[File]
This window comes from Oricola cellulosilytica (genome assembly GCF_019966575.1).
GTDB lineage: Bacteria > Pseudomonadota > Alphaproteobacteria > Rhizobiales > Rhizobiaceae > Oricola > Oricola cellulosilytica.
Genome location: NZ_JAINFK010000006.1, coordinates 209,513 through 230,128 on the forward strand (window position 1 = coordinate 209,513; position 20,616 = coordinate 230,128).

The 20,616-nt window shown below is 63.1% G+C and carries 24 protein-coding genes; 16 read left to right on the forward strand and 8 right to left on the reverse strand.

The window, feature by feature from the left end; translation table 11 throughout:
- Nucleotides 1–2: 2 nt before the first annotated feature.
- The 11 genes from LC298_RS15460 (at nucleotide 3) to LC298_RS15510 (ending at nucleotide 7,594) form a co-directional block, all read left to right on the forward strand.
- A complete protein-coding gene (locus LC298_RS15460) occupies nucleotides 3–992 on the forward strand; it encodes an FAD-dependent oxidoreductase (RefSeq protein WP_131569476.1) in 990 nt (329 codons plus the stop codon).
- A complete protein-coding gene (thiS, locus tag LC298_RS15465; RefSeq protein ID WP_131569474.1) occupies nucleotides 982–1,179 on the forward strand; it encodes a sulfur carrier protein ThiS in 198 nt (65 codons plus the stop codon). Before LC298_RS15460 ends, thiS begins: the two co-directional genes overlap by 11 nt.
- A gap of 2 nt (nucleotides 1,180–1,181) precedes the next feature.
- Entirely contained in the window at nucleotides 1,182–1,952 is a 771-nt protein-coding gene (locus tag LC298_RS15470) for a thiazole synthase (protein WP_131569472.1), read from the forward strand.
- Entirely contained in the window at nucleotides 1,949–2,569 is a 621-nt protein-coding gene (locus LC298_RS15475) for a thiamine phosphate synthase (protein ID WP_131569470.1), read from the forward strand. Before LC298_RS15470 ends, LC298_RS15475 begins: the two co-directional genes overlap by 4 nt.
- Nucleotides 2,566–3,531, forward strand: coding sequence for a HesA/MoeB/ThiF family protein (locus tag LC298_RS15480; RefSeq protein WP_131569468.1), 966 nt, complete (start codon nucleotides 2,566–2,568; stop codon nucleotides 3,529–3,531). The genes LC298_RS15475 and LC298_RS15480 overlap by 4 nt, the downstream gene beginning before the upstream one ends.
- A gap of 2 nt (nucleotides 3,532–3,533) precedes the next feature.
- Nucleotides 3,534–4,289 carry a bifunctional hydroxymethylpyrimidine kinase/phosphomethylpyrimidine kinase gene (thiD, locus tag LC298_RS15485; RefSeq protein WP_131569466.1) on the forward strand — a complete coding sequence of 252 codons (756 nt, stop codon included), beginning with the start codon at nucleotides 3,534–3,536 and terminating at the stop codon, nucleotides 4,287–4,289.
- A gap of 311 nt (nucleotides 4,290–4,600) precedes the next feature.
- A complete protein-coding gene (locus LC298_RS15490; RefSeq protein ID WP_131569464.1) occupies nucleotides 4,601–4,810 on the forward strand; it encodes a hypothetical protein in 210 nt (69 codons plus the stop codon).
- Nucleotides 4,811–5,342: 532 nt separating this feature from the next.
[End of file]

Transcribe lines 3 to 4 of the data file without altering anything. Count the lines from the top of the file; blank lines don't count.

Genome location: NZ_JAINFK010000006.1, coordinates 209,513 through 230,128 on the forward strand (window position 1 = coordinate 209,513; position 20,616 = coordinate 230,128).

The 20,616-nt window shown below is 63.1% G+C and carries 24 protein-coding genes; 16 read left to right on the forward strand and 8 right to left on the reverse strand.